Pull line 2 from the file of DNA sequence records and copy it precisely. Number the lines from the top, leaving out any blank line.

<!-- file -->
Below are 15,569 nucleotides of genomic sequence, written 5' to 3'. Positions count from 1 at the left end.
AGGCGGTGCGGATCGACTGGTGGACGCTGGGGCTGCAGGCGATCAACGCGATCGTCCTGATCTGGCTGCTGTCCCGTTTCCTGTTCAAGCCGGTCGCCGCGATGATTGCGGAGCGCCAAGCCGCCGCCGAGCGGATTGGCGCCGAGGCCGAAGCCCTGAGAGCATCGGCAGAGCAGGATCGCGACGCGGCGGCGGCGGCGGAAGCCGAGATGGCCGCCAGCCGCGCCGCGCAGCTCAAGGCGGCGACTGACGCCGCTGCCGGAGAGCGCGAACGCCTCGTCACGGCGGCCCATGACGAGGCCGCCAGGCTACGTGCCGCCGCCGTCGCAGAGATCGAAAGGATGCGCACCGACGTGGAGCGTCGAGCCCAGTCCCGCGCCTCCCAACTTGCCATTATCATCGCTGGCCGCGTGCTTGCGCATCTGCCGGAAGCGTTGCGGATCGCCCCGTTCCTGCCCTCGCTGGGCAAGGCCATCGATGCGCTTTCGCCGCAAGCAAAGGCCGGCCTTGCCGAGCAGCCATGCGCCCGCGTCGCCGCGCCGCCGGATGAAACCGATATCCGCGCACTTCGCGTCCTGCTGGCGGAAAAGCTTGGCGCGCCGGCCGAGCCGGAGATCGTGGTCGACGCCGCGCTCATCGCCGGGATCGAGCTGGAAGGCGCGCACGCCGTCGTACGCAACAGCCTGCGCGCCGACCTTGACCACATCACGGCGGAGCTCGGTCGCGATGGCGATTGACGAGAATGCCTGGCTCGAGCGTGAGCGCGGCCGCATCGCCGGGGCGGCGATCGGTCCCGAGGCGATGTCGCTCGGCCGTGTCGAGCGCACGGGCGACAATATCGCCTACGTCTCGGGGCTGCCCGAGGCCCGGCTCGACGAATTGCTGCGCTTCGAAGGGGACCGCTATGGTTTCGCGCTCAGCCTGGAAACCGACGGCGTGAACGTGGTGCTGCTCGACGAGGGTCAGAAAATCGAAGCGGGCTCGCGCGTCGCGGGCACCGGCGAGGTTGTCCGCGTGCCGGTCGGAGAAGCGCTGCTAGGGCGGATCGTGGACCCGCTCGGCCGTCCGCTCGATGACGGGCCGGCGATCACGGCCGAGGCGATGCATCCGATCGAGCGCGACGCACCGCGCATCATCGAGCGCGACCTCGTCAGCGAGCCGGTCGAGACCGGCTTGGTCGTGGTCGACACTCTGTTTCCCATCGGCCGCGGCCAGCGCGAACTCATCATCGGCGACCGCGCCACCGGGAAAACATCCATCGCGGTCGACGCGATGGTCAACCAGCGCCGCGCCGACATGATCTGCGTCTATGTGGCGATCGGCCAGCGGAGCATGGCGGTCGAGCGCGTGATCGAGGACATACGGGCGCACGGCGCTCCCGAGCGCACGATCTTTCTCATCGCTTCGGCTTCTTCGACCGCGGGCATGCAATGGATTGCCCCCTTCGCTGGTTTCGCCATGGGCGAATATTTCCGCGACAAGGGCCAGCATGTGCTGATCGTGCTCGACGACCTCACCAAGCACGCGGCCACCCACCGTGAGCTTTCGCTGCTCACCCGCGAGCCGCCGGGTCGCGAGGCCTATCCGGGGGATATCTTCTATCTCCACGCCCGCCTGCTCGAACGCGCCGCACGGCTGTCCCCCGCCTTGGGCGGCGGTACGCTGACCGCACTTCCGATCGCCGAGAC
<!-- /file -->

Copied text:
AGGCGGTGCGGATCGACTGGTGGACGCTGGGGCTGCAGGCGATCAACGCGATCGTCCTGATCTGGCTGCTGTCCCGTTTCCTGTTCAAGCCGGTCGCCGCGATGATTGCGGAGCGCCAAGCCGCCGCCGAGCGGATTGGCGCCGAGGCCGAAGCCCTGAGAGCATCGGCAGAGCAGGATCGCGACGCGGCGGCGGCGGCGGAAGCCGAGATGGCCGCCAGCCGCGCCGCGCAGCTCAAGGCGGCGACTGACGCCGCTGCCGGAGAGCGCGAACGCCTCGTCACGGCGGCCCATGACGAGGCCGCCAGGCTACGTGCCGCCGCCGTCGCAGAGATCGAAAGGATGCGCACCGACGTGGAGCGTCGAGCCCAGTCCCGCGCCTCCCAACTTGCCATTATCATCGCTGGCCGCGTGCTTGCGCATCTGCCGGAAGCGTTGCGGATCGCCCCGTTCCTGCCCTCGCTGGGCAAGGCCATCGATGCGCTTTCGCCGCAAGCAAAGGCCGGCCTTGCCGAGCAGCCATGCGCCCGCGTCGCCGCGCCGCCGGATGAAACCGATATCCGCGCACTTCGCGTCCTGCTGGCGGAAAAGCTTGGCGCGCCGGCCGAGCCGGAGATCGTGGTCGACGCCGCGCTCATCGCCGGGATCGAGCTGGAAGGCGCGCACGCCGTCGTACGCAACAGCCTGCGCGCCGACCTTGACCACATCACGGCGGAGCTCGGTCGCGATGGCGATTGACGAGAATGCCTGGCTCGAGCGTGAGCGCGGCCGCATCGCCGGGGCGGCGATCGGTCCCGAGGCGATGTCGCTCGGCCGTGTCGAGCGCACGGGCGACAATATCGCCTACGTCTCGGGGCTGCCCGAGGCCCGGCTCGACGAATTGCTGCGCTTCGAAGGGGACCGCTATGGTTTCGCGCTCAGCCTGGAAACCGACGGCGTGAACGTGGTGCTGCTCGACGAGGGTCAGAAAATCGAAGCGGGCTCGCGCGTCGCGGGCACCGGCGAGGTTGTCCGCGTGCCGGTCGGAGAAGCGCTGCTAGGGCGGATCGTGGACCCGCTCGGCCGTCCGCTCGATGACGGGCCGGCGATCACGGCCGAGGCGATGCATCCGATCGAGCGCGACGCACCGCGCATCATCGAGCGCGACCTCGTCAGCGAGCCGGTCGAGACCGGCTTGGTCGTGGTCGACACTCTGTTTCCCATCGGCCGCGGCCAGCGCGAACTCATCATCGGCGACCGCGCCACCGGGAAAACATCCATCGCGGTCGACGCGATGGTCAACCAGCGCCGCGCCGACATGATCTGCGTCTATGTGGCGATCGGCCAGCGGAGCATGGCGGTCGAGCGCGTGATCGAGGACATACGGGCGCACGGCGCTCCCGAGCGCACGATCTTTCTCATCGCTTCGGCTTCTTCGACCGCGGGCATGCAATGGATTGCCCCCTTCGCTGGTTTCGCCATGGGCGAATATTTCCGCGACAAGGGCCAGCATGTGCTGATCGTGCTCGACGACCTCACCAAGCACGCGGCCACCCACCGTGAGCTTTCGCTGCTCACCCGCGAGCCGCCGGGTCGCGAGGCCTATCCGGGGGATATCTTCTATCTCCACGCCCGCCTGCTCGAACGCGCCGCACGGCTGTCCCCCGCCTTGGGCGGCGGTACGCTGACCGCACTTCCGATCGCCGAGAC